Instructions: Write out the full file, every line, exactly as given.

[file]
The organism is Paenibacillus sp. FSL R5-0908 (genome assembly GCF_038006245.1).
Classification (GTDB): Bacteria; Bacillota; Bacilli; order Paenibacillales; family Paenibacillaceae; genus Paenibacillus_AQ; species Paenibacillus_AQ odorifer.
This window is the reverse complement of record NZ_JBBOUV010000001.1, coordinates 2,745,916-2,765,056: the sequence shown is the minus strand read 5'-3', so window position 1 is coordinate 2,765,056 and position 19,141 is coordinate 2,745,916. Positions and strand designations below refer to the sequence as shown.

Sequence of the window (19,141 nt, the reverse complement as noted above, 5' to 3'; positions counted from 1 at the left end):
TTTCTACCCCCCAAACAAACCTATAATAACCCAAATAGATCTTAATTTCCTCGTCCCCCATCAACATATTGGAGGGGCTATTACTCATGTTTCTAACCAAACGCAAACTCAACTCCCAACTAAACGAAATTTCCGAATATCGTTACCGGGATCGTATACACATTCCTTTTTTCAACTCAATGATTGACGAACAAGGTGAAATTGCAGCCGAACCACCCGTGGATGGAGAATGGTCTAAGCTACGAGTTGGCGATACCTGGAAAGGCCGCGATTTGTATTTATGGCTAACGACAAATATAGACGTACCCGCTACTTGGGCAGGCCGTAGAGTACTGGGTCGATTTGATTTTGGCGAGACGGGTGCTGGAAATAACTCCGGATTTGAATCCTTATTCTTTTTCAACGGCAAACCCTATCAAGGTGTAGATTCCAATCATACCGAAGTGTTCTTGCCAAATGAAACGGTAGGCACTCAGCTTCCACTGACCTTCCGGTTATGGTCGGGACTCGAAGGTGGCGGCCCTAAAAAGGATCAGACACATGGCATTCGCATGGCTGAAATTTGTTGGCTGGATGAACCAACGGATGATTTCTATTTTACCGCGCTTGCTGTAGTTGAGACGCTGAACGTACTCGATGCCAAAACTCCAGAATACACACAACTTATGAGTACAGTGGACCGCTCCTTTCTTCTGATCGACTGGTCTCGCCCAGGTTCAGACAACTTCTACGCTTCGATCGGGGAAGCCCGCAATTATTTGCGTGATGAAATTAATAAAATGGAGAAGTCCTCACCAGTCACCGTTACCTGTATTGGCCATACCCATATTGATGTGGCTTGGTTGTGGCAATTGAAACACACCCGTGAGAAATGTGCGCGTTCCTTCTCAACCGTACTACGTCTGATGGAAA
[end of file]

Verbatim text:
The organism is Paenibacillus sp. FSL R5-0908 (genome assembly GCF_038006245.1).
Classification (GTDB): Bacteria; Bacillota; Bacilli; order Paenibacillales; family Paenibacillaceae; genus Paenibacillus_AQ; species Paenibacillus_AQ odorifer.
This window is the reverse complement of record NZ_JBBOUV010000001.1, coordinates 2,745,916-2,765,056: the sequence shown is the minus strand read 5'-3', so window position 1 is coordinate 2,765,056 and position 19,141 is coordinate 2,745,916. Positions and strand designations below refer to the sequence as shown.

Sequence of the window (19,141 nt, the reverse complement as noted above, 5' to 3'; positions counted from 1 at the left end):
TTTCTACCCCCCAAACAAACCTATAATAACCCAAATAGATCTTAATTTCCTCGTCCCCCATCAACATATTGGAGGGGCTATTACTCATGTTTCTAACCAAACGCAAACTCAACTCCCAACTAAACGAAATTTCCGAATATCGTTACCGGGATCGTATACACATTCCTTTTTTCAACTCAATGATTGACGAACAAGGTGAAATTGCAGCCGAACCACCCGTGGATGGAGAATGGTCTAAGCTACGAGTTGGCGATACCTGGAAAGGCCGCGATTTGTATTTATGGCTAACGACAAATATAGACGTACCCGCTACTTGGGCAGGCCGTAGAGTACTGGGTCGATTTGATTTTGGCGAGACGGGTGCTGGAAATAACTCCGGATTTGAATCCTTATTCTTTTTCAACGGCAAACCCTATCAAGGTGTAGATTCCAATCATACCGAAGTGTTCTTGCCAAATGAAACGGTAGGCACTCAGCTTCCACTGACCTTCCGGTTATGGTCGGGACTCGAAGGTGGCGGCCCTAAAAAGGATCAGACACATGGCATTCGCATGGCTGAAATTTGTTGGCTGGATGAACCAACGGATGATTTCTATTTTACCGCGCTTGCTGTAGTTGAGACGCTGAACGTACTCGATGCCAAAACTCCAGAATACACACAACTTATGAGTACAGTGGACCGCTCCTTTCTTCTGATCGACTGGTCTCGCCCAGGTTCAGACAACTTCTACGCTTCGATCGGGGAAGCCCGCAATTATTTGCGTGATGAAATTAATAAAATGGAGAAGTCCTCACCAGTCACCGTTACCTGTATTGGCCATACCCATATTGATGTGGCTTGGTTGTGGCAATTGAAACACACCCGTGAGAAATGTGCGCGTTCCTTCTCAACCGTACTACGTCTGATGGAAA